Posted by Tomatheus on January 8, 2006, at 11:26:25
In reply to Re: Moclobemide-does it really work}} Tomatheus, posted by sdb on January 8, 2006, at 5:37:01
See below for my responses...
> In our "holy bible" the official state pharmacology book for medical personal was written: With this dosage (lower than you have suggested) you will have marked improve in seven days! -I think it's totally not true what is written in the thick book!
I agree, and I'm a little perplexed as to how the authors of a state pharmacology book (or any pharmacology book, for that matter) can make the claim that a patient *will* have marked improvement from moclobemide or any other drug. From my perspective, this implies that all patients will be responsive to this drug. And obviously, this isn't true of any drug; if it were, the drug's response rate would be 100 percent in every clinical trial. It would be pretty awesome if such a wonder drug could exist, but as I'm sure you know, it would be impossible to develop such a drug in the "real world" for a variety of reasons. Perhaps the authors of this pharmacology book should try writing fantasy novels instead.
I should point out that it is my understanding that 600mg/day of moclobemide is the highest recommended dose just about everywhere it is available (if not everywhere). I live in the United States, and moclobemide actually isn't available here either by prescription or over the counter, so I ended up obtaining my moclobemide online and getting my information on the drug from Web sites and scientific research articles. Of course, I'm not taking it any more, as my trial was unsuccessful.
Even though it is not officially recommended to exceed 600 mg/day of moclobemide, it has been suggested in the scientific literature that higher doses might be more beneficial. According to Lotufo-Neto et al. (1999), moclobemide has a "wide therapeutic index," and although the therapeutic dosage typically ranges from 300 to 450 mg/day, some patients benefit from doses of 900 mg/day or higher. The authors of this study even pointed out that as much as 20,000 mg of moclobemide have been ingested without fatality, but this isn't something that they recommended, and it's obviously not something that I would recommend either.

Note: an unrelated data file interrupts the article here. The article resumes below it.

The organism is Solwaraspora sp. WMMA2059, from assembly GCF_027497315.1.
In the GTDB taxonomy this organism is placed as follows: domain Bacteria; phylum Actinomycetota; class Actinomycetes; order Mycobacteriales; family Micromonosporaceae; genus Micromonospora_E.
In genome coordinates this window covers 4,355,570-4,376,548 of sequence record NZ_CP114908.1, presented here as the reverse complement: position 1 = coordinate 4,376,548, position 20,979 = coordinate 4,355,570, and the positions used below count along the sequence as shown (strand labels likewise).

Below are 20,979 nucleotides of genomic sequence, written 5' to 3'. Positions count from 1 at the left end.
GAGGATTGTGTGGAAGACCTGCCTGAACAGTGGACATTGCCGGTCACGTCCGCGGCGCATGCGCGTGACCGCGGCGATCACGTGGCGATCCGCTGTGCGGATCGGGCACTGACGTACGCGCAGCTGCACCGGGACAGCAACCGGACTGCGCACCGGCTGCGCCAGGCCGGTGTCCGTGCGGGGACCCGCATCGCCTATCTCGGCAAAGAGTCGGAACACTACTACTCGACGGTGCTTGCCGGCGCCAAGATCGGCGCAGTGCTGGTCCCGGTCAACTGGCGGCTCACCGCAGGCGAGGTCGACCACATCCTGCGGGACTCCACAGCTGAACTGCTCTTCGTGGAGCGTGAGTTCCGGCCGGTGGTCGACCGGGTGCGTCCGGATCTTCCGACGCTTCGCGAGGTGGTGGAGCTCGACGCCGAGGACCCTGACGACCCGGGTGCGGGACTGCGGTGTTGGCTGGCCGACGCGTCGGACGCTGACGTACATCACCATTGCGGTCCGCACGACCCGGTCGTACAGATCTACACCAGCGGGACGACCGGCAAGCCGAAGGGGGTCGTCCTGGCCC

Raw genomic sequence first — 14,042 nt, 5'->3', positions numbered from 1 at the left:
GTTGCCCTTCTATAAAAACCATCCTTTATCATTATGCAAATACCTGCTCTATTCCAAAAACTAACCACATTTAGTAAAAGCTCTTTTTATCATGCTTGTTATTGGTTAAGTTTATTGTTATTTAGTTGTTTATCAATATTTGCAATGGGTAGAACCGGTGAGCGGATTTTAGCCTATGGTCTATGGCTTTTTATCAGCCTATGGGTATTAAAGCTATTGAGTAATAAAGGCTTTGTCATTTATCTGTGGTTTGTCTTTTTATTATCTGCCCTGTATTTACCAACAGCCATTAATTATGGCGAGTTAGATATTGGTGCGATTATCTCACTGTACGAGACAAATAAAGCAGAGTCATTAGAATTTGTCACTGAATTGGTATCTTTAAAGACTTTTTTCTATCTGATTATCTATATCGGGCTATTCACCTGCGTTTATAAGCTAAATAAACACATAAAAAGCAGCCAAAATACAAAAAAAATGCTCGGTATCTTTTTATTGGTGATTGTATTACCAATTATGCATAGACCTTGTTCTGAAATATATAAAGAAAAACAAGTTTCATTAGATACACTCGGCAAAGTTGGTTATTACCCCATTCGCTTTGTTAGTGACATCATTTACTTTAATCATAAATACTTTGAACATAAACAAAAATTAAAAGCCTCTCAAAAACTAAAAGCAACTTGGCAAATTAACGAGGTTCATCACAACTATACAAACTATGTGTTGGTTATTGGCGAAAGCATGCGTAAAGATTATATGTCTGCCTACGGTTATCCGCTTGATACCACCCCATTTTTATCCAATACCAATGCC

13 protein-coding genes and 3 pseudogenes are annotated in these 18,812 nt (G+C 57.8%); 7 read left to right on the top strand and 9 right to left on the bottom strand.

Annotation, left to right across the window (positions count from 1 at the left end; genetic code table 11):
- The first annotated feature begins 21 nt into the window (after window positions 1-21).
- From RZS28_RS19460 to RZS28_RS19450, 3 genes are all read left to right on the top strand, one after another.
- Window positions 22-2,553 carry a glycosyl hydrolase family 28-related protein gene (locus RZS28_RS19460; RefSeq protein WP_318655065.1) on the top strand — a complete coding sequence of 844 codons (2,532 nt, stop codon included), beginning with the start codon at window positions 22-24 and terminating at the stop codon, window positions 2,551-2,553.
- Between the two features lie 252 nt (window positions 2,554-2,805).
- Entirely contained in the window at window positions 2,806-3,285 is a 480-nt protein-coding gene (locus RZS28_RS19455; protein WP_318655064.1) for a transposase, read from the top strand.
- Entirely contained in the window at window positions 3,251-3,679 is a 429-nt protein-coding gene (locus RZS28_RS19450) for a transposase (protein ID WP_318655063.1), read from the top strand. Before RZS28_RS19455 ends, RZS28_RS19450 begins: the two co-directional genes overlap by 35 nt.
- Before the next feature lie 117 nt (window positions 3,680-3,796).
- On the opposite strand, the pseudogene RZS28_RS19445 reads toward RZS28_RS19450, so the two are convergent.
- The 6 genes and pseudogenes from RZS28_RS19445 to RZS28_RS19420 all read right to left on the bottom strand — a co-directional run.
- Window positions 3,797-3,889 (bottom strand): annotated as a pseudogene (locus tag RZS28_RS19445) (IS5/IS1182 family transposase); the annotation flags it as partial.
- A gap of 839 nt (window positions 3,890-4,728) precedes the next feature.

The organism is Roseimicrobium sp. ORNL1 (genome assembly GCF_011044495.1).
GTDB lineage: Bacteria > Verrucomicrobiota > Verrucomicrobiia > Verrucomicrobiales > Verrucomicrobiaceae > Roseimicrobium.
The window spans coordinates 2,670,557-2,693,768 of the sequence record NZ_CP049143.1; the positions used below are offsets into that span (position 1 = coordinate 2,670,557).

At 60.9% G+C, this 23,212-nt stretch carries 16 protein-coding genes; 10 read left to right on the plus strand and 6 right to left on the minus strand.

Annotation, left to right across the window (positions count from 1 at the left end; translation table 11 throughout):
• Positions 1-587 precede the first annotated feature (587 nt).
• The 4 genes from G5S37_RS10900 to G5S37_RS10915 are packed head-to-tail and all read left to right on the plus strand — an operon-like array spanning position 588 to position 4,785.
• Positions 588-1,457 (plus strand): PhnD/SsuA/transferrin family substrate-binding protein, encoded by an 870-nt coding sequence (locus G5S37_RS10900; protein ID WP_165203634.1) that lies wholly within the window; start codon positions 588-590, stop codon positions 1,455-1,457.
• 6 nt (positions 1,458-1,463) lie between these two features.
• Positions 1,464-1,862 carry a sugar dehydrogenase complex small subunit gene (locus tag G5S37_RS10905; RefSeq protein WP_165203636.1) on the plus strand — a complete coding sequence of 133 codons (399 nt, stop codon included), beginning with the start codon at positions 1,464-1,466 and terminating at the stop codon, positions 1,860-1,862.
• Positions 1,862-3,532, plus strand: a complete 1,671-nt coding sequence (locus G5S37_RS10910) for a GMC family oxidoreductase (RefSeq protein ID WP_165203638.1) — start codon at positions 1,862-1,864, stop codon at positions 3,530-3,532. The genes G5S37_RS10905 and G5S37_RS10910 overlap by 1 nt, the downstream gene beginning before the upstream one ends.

> Phenelzine, marplan...are just no more available in my country and is fully replaced by moclobemide.
That, of course, is unfortunate in my opinion. Studies comparing moclobemide with the irreversible MAOIs have consistently shown moclobemide to be less effective than its irreversible counterparts. So, that basically just leaves you hanging and wondering if the best medication for you might be something that you can't even get a hold of. Of course, the same argument can be made about moclobemide (and Marplan) here in the United States, considering that there's no way of getting it by 100 percent legal means.
> What I could to is to do a trial of moclobemide again.
That might not be such a bad idea. At least with moclobemide, you won't have to wait so long at any given dose before finding out whether or not or not it will actually work. But as I said, remember that results are not guaranteed. I don't care what that pharmacology book says.
> I will eventually babble-mail you regarding mao's if you are pleased to respond :-)
Sure, feel free to do so when you get a chance.
Lotufo-Neto, F., Trivedi, M., & Thase, M. E. (1999). Meta-analysis of the reversible inhibitors of monoamine oxidase type A moclobemide and brofaromine for the treatment of depression. Neuropsychopharmacology, 20, 226-47.